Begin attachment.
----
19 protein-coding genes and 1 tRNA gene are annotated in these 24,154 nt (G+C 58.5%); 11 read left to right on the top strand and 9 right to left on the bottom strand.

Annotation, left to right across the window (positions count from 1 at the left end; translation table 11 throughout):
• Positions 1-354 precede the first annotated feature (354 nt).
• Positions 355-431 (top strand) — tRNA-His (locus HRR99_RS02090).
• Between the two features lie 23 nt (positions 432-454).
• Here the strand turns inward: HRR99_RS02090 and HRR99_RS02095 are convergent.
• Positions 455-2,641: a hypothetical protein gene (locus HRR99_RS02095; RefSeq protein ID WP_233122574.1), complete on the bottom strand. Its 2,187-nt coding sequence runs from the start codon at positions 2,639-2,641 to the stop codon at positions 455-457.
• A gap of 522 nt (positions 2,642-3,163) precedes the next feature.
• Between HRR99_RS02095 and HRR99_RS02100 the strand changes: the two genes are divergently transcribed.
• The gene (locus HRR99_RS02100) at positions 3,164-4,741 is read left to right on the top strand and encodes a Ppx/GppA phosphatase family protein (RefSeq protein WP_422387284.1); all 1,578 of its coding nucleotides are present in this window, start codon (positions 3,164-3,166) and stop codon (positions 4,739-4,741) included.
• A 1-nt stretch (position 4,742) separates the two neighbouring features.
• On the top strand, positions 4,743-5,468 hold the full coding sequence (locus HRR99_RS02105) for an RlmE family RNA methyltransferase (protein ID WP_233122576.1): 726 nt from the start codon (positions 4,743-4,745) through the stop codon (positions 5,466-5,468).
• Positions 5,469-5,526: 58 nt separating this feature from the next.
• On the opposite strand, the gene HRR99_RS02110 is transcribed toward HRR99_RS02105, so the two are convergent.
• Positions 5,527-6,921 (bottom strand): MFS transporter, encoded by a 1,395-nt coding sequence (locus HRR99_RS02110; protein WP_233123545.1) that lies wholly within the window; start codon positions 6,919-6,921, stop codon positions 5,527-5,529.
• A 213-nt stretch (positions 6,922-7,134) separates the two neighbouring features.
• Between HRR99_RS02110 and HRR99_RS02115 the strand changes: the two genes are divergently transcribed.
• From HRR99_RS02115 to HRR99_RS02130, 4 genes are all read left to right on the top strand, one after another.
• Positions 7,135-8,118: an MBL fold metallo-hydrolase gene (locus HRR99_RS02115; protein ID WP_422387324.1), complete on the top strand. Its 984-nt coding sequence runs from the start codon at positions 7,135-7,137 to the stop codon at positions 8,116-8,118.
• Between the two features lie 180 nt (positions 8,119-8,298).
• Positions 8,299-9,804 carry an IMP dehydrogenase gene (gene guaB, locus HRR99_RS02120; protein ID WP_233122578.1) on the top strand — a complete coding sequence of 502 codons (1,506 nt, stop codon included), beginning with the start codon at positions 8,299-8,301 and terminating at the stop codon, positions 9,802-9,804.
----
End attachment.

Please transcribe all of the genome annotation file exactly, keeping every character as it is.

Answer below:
19 protein-coding genes and 1 tRNA gene are annotated in these 24,154 nt (G+C 58.5%); 11 read left to right on the top strand and 9 right to left on the bottom strand.

Annotation, left to right across the window (positions count from 1 at the left end; translation table 11 throughout):
• Positions 1-354 precede the first annotated feature (354 nt).
• Positions 355-431 (top strand) — tRNA-His (locus HRR99_RS02090).
• Between the two features lie 23 nt (positions 432-454).
• Here the strand turns inward: HRR99_RS02090 and HRR99_RS02095 are convergent.
• Positions 455-2,641: a hypothetical protein gene (locus HRR99_RS02095; RefSeq protein ID WP_233122574.1), complete on the bottom strand. Its 2,187-nt coding sequence runs from the start codon at positions 2,639-2,641 to the stop codon at positions 455-457.
• A gap of 522 nt (positions 2,642-3,163) precedes the next feature.
• Between HRR99_RS02095 and HRR99_RS02100 the strand changes: the two genes are divergently transcribed.
• The gene (locus HRR99_RS02100) at positions 3,164-4,741 is read left to right on the top strand and encodes a Ppx/GppA phosphatase family protein (RefSeq protein WP_422387284.1); all 1,578 of its coding nucleotides are present in this window, start codon (positions 3,164-3,166) and stop codon (positions 4,739-4,741) included.
• A 1-nt stretch (position 4,742) separates the two neighbouring features.
• On the top strand, positions 4,743-5,468 hold the full coding sequence (locus HRR99_RS02105) for an RlmE family RNA methyltransferase (protein ID WP_233122576.1): 726 nt from the start codon (positions 4,743-4,745) through the stop codon (positions 5,466-5,468).
• Positions 5,469-5,526: 58 nt separating this feature from the next.
• On the opposite strand, the gene HRR99_RS02110 is transcribed toward HRR99_RS02105, so the two are convergent.
• Positions 5,527-6,921 (bottom strand): MFS transporter, encoded by a 1,395-nt coding sequence (locus HRR99_RS02110; protein WP_233123545.1) that lies wholly within the window; start codon positions 6,919-6,921, stop codon positions 5,527-5,529.
• A 213-nt stretch (positions 6,922-7,134) separates the two neighbouring features.
• Between HRR99_RS02110 and HRR99_RS02115 the strand changes: the two genes are divergently transcribed.
• From HRR99_RS02115 to HRR99_RS02130, 4 genes are all read left to right on the top strand, one after another.
• Positions 7,135-8,118: an MBL fold metallo-hydrolase gene (locus HRR99_RS02115; protein ID WP_422387324.1), complete on the top strand. Its 984-nt coding sequence runs from the start codon at positions 7,135-7,137 to the stop codon at positions 8,116-8,118.
• Between the two features lie 180 nt (positions 8,119-8,298).
• Positions 8,299-9,804 carry an IMP dehydrogenase gene (gene guaB, locus HRR99_RS02120; protein ID WP_233122578.1) on the top strand — a complete coding sequence of 502 codons (1,506 nt, stop codon included), beginning with the start codon at positions 8,299-8,301 and terminating at the stop codon, positions 9,802-9,804.